Lykam wins Senate special election
BY ED TIBBETTS
DAVENPORT - Iowa Rep. Jim Lykam won a convincing victory Tuesday in the special election to fill the vacant state Senate seat in District 45.
The longtime Davenport Democrat defeated Republican Mike Gonzales and Libertarian Severin Gilbert in the contest to succeed Joe Seng, who died in September.
With all 20 precincts counted, as well as absentees, the unofficial tally from the Scott County Auditor’s Office showed Lykam getting 3,788 votes, or 73.2 percent, while Gonzales got 1,310, or 25.3 percent. Gilbert received 76 votes, or 1.5 percent.
The district covers much of west Davenport, along with the town of Buffalo.
Lykam’s win was not unexpected. He’s represented half the district in the Iowa House since 2003, and the Senate district has twice the number of Democrats as Republicans.
Lykam campaigned as a pragmatic Democrat working for the middle class who was seeking to carry on Seng’s legacy. Gonzales, a LeClaire police officer who lives in west Davenport, said he wanted to shrink government, help small business but also maintain education funding. Gilbert expressed an interest in taking part in fixing Iowa’s medicinal marijuana laws.
Lykam and his party vastly outspent their rivals. Lykam estimated their expenditures would hit about $100,000. A chunk of that went toward soliciting absentee ballots.
At Scott County Democratic headquarters Tuesday night, Lykam was appreciative of the victory.
“It was a team effort. We worked hard at it. I’m very happy the voters will allow me the privilege of representing them in Des Moines,” he said.
Lykam said that even with the Democratic advantage, he took nothing for granted. “You never know, especially two days after Christmas.”
Lykam’s victory is a bright spot for the Democrats in the aftermath of a disastrous Nov. 8 election. In fact, Democrats have sought to portray the special election here as the first step back for the party. A number of Democratic senators journeyed to the district to help Lykam solicit and collect absentee ballots.
Lykam’s win will give Democrats their 20th seat in the Senate, but Republicans still will hold a solid majority with 29 members. Republicans also control the House.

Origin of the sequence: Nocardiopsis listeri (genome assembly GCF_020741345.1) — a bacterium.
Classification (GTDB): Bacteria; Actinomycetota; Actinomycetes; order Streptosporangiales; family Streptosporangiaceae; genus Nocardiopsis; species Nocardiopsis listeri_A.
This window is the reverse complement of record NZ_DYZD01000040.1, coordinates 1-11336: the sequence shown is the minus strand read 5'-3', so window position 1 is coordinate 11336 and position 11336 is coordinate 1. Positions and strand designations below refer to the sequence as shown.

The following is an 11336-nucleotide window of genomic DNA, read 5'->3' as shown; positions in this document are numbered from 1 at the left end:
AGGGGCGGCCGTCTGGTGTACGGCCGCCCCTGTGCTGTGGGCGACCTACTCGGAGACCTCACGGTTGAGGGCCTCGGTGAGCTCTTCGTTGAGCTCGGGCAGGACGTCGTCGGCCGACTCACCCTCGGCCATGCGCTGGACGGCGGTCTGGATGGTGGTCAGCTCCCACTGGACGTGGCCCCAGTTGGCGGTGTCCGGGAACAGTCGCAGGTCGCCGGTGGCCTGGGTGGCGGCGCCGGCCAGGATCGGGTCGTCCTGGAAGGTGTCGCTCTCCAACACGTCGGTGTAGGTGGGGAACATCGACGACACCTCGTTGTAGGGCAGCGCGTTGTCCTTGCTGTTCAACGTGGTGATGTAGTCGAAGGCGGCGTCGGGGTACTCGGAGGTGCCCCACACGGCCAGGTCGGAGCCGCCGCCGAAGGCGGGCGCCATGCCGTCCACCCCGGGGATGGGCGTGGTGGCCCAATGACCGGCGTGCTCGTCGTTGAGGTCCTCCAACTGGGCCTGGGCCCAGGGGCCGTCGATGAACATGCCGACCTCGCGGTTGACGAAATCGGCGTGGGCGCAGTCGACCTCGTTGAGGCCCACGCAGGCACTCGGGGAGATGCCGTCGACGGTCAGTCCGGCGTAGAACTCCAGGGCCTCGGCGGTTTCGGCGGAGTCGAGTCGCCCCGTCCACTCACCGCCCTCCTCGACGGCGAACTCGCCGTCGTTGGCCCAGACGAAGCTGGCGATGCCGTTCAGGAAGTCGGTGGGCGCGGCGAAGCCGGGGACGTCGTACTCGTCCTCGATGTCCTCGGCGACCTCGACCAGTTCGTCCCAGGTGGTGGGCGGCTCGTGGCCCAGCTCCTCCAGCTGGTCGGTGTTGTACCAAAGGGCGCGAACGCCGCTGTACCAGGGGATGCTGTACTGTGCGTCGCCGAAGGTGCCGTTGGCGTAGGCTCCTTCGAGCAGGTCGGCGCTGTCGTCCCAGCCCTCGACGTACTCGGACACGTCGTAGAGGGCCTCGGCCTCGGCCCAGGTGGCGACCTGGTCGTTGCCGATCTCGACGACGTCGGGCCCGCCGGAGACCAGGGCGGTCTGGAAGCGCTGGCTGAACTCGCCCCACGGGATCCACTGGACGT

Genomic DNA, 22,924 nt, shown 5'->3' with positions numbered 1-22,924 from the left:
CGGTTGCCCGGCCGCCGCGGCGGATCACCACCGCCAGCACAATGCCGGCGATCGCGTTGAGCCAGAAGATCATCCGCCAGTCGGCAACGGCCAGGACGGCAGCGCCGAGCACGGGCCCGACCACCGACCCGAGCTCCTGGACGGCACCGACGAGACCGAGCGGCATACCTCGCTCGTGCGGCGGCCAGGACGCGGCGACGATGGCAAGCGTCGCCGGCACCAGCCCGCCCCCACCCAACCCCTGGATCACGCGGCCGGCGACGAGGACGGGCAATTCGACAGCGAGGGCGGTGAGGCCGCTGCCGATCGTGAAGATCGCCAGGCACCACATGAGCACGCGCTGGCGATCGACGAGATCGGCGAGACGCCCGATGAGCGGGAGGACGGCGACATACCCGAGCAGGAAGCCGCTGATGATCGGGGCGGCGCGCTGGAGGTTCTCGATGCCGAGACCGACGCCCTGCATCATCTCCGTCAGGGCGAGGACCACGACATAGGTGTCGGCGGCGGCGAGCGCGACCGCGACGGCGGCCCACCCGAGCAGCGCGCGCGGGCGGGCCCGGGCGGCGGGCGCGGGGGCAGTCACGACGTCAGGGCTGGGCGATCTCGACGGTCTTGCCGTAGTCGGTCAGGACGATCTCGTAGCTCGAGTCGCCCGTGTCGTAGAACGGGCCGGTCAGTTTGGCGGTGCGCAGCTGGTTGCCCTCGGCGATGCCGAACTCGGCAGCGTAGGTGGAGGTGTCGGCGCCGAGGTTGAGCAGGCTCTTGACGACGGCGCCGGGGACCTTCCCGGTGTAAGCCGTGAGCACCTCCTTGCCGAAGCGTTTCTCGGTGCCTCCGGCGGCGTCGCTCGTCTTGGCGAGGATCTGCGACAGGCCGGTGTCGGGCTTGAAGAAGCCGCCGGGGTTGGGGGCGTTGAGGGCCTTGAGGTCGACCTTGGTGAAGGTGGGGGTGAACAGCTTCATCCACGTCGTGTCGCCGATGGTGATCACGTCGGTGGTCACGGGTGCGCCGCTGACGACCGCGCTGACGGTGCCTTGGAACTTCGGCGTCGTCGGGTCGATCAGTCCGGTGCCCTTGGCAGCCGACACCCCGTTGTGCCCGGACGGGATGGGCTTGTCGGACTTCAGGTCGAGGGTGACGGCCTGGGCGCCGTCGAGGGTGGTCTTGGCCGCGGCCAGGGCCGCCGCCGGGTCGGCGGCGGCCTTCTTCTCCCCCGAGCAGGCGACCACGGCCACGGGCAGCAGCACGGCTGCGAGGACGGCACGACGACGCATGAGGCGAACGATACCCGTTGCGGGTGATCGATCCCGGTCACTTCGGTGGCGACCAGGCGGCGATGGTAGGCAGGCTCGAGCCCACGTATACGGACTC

Now that Lykam will move to the state Senate, a new special election will be needed to fill his 89th House District seat. Local party leaders said last week that they would wait until after Tuesday’s election before working on setting a date for nominating conventions. First, Gov. Terry Branstad will need to set a date for the special election.
Since Lykam’s vacancy will come within 45 days of the start of the next legislative session, the law says that it should be held “at the earliest practical time.”
The governor must give at least 18 days’ notice, however. The governor’s office last week did not give any indication when a special election might be held.
Turnout at Tuesday’s special election was light. The auditor’s office said 5,178 voters cast ballots, or 11.75 percent of the district’s registered voters. Nearly half of those ballots were absentees, where Lykam had a 5-1 advantage.
The date of the special election, coming just two days after Christmas, was a bit of a surprise. Back in September, Branstad had initially sought to hold the election on Nov. 8, saying it would save money and increase turnout. But Scott County Auditor Roxanna Moritz objected. Her office said that ballots already had been printed and holding the election then would have forced it to miss the deadline for overseas ballots.
The governor settled on Dec. 27, pointing to the required six-week blackout period surrounding the general election. The date prompted objections from Democrats who said that Branstad could have set it earlier in December and that he was trying to depress turnout. But the governor’s office said the date was aimed at giving the auditor’s office the maximum amount of time to prepare and distribute ballots.